Your i7 could be overclocked and be very effective. You have plenty of ram, and the SSD is nice for fast load times. However, that 285 is 2 generations old and your weak link.
You need to make sure that TV will give you a 120hz input. I have seen tons of posts of people asking about one TV or another, and none of them ever offer 120hz at 1080p. That means it has to support dual link DVI or displayport. If it does not, it will not work at 1080p at 120hz (or 60hz per eye).
I don't know much about overclocking, but there's probably some info on Tom's on the subject so Ill look it up.
I will now look into a new graphics card, I just need to be sure that it can also function as a 3D animation card but I think most NVIDIA cards are suitable for this (PhsX and CUDA are both utilized by 3ds max).
Any ideas regarding the sort of video card I would need for my games machine?
I hadn't actually considered the refresh rate of the TV but I spose that's pretty important too.
Anyway thanks heaps bystander for the informed response!
I personally do 3D vision with Nvidia cards on an i7 920 overclocked to 3.8Ghz atm. I find with two 470's in SLI at factory clocks, most games are quite good on 3D vision, but games like the Witcher 2 and Crysis 2, and Metro 2033 require me to use lower settings than I'd like. However, 3D vision at lowered settings looks better than max settings without.
Basically what I'm saying is about the minimum power you'd want to run 3D vision is a single 580 and it won't get you max settings in a lot of games.
There are no HDTVs that accepts more than 60Hz input. A 120Hz HDTV simply takes the 60Hz input, then does video interpolation so that the frames are doubled from 60 to 120, then the result is output to the 120Hz screen.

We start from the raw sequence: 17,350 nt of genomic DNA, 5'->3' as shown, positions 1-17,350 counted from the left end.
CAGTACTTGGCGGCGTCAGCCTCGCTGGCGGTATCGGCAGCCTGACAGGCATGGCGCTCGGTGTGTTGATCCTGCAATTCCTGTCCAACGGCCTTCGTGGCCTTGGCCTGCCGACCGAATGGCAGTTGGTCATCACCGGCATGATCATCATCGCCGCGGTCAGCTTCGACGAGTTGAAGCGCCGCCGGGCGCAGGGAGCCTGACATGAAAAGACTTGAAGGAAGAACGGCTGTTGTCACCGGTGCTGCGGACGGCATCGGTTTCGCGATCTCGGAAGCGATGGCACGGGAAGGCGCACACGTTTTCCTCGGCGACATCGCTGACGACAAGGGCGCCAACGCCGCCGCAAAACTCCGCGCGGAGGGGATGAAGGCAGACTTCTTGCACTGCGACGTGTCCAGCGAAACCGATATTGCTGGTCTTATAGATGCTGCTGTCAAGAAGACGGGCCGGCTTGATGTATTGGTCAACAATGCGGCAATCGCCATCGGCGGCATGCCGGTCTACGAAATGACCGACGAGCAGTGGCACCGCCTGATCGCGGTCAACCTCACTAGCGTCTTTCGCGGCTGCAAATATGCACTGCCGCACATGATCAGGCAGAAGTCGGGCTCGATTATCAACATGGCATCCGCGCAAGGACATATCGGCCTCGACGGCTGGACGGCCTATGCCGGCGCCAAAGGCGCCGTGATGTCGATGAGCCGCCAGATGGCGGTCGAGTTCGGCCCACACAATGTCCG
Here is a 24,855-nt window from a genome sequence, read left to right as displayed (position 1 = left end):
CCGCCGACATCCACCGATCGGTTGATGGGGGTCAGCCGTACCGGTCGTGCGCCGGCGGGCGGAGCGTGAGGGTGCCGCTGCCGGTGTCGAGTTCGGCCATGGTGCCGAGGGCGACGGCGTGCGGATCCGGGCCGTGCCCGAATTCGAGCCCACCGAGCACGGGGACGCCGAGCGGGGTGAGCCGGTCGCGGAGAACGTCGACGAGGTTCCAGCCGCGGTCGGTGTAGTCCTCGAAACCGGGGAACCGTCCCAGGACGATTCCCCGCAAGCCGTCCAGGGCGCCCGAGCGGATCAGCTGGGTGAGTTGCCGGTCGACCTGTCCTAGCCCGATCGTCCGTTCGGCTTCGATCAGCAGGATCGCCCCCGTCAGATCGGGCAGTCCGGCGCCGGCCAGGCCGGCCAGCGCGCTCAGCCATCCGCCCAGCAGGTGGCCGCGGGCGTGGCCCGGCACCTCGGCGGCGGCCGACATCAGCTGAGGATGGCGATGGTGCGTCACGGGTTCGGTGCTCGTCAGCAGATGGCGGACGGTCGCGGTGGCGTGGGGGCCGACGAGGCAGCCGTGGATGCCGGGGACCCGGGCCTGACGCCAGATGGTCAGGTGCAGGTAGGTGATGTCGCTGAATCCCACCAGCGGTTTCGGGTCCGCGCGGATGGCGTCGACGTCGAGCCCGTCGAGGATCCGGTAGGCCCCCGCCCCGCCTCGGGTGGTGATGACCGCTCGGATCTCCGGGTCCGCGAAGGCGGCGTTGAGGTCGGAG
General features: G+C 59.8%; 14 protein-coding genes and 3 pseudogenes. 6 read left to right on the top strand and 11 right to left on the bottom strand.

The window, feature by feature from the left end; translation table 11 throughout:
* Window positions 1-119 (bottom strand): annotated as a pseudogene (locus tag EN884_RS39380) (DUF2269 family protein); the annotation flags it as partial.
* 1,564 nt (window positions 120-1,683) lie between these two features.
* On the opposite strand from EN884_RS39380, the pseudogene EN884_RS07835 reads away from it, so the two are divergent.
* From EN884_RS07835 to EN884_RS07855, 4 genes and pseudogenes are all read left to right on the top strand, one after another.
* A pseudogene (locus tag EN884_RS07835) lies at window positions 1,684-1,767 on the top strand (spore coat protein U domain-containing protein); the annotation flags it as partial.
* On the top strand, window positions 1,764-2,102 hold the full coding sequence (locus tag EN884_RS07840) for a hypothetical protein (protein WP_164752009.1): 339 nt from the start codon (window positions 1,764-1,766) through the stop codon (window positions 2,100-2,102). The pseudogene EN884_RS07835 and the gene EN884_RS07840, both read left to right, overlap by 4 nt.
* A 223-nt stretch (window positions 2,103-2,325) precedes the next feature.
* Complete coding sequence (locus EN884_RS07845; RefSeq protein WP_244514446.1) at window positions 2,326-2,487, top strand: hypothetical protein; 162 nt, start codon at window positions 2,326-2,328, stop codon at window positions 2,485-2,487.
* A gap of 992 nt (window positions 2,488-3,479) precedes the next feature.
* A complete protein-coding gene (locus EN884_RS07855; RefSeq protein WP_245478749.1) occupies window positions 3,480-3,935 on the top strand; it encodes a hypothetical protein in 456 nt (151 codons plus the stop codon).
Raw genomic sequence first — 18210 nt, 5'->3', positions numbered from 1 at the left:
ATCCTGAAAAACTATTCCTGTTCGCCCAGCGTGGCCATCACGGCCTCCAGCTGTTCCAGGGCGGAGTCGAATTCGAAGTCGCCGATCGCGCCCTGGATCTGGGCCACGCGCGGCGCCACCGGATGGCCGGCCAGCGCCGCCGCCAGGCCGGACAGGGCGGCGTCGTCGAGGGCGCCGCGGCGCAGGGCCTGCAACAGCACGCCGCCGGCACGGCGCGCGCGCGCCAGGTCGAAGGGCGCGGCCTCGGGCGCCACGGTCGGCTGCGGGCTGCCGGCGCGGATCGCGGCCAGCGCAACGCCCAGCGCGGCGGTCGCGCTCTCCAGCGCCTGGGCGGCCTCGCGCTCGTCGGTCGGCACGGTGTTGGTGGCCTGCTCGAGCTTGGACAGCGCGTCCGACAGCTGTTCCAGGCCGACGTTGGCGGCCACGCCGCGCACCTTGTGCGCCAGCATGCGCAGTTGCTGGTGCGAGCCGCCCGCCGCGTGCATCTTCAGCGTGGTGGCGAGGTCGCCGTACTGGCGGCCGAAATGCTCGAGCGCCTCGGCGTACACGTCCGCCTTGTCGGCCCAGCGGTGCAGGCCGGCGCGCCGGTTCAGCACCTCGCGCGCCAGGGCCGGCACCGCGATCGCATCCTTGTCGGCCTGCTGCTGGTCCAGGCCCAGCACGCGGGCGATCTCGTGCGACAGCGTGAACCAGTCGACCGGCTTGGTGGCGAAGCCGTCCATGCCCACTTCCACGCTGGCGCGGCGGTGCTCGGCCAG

This makes movies/video look smooth. But the video interpolation will cause input lag because it takes time to process interpolated frames. This is why you should switch your HDTV to Game Mode or 60Hz.
Effectively speaking, a 3D HTDV used for games will result in at most 30 frames per eye. This is primarily due to the video input being limited to only 60Hz (60 frames).
"TruMotion 200Hz/240Hz" is nothing more than a HDTV that accepts either 50Hz input (Europe) or 60Hz input (North America). The output is still 100Hz or 120Hz. The extra 100Hz or 120Hz comes from the backlight flashing on and off like a strobe light in a nightclub.The strobing effect is supposed to make images sharper.
The LG's I'm looking at don't say anything about DVI or Displayport input in the specs. It is a shame if I can't get the setup I have in mind to work out. I wanted a really big display that I could use for my work, play 3D blurays and 3D games aswell. A 27" 3D monitor is an option, but I like the look of the LG's passive LED TV's.
@jaguarskx I BELIEVE YOU!
I think Ill wait till next year and see if the technology has improved, 30hz isn't enough for smooth gaming.
I have decided to probably just go with a 3D monitor instead of the TV, this seems like the best solution for my needs. I think the best one available where I am (Australia) is the "Acer HN274H 27in LED 120Hz Monitor", unless I will see passive systems arrive on the market soon.
It's obvious to me now that I will need a more powerful graphics card to get decent performance with 3D games. I am just wondering if anyone could give me a good idea of the best sort of GPU setup I will need for this.
The new NVIDIA 590's look good if a little pricey, or would it be better to combine two lesser cards such as the 570 (for around the same price)?
Also note that my mboard is a bit dated, I have the asus p7p55d le which supports crossfire but im not sure if this is the same as SLI and if the newer NVIDIA cards will even be compatible.